I just had a great meal at our favorite restaurant in San Francisco’s Japantown, Iroha. It’s a noodle house that serves up a great deal: A lunch combination special of ramen topped with a couple slices of pork, and gyoza dumplings on the side.
The restaurant is more crowded than usual, and filled with lots of non-Japanese who are here for the first time. That’s because J-Town in general is hopping this weekend. It’s the second weekend of the annual Cherry Blossom Festival, or Sakura Matsuri. There are vendors with booths selling everything from junky trinkets to high-class jewelry, lots of food and stages of performers and martial arts demonstrations, all with a Japanese focus.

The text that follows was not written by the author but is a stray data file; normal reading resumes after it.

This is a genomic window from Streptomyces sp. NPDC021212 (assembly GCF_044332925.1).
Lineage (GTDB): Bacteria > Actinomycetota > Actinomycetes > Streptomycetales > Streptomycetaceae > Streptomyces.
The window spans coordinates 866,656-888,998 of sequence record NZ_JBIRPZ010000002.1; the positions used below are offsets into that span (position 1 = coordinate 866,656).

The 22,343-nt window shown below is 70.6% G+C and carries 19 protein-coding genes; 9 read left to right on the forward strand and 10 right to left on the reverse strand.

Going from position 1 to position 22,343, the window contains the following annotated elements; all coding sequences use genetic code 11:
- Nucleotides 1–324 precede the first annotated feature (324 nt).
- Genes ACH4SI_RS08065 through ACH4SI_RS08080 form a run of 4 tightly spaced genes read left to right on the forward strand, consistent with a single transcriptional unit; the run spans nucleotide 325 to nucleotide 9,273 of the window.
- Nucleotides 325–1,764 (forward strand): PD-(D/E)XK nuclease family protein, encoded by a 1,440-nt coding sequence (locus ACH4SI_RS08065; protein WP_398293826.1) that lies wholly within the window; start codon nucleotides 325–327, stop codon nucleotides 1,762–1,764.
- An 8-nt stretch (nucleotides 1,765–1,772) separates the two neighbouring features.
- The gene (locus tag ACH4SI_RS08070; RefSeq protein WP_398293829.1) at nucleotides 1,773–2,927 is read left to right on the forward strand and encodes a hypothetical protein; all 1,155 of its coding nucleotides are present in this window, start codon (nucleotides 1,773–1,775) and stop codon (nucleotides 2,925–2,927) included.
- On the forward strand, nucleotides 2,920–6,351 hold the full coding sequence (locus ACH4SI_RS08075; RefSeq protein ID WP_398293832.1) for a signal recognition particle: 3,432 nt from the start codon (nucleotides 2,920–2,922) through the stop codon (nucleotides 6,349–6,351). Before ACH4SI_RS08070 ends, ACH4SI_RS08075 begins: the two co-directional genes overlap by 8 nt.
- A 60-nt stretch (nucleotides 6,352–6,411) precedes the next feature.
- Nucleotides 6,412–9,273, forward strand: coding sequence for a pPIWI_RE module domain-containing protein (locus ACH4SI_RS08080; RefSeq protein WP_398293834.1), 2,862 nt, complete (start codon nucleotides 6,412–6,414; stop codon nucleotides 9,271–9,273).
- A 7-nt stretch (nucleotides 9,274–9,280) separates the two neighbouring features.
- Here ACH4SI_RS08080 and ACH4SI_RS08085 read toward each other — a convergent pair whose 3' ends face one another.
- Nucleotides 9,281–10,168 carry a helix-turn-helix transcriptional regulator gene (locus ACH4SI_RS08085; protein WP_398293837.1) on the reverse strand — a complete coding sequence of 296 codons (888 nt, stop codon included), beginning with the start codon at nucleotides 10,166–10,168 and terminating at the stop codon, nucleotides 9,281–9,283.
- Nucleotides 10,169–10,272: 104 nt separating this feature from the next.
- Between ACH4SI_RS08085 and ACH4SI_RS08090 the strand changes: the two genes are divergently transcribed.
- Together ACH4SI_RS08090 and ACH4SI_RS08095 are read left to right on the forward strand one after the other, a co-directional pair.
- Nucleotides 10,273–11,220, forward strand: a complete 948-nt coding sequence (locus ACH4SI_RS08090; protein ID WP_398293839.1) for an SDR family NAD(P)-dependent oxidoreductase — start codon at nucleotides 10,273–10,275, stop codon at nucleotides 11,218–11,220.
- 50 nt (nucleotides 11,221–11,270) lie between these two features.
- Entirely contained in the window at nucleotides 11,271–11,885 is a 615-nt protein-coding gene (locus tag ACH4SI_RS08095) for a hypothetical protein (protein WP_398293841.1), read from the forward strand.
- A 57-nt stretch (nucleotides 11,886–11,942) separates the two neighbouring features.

But there’s also a Japanese American undercurrent, with young people flocking to stores that specialize in anime and Jpop music. It’s a cool mix of traditional and contemporary — much like J-Town itself.
I wish Denver’s annual Sakura Matsuri, which also features booths, food and performances, could fill a number of city blocks like here.
In both cities, and anywhere else that has a festival like this, I imagine lots of folks go home having learned a little more about Japanese culture, and hopefully they’ll learn that Japanese Americans are a little bit different from Japanese. It’s a subtle distinction, but JAs may practice some traditional arts of Japan, but they’re just… American. You can tell in their gait, their language and hey, the “speak English so well”!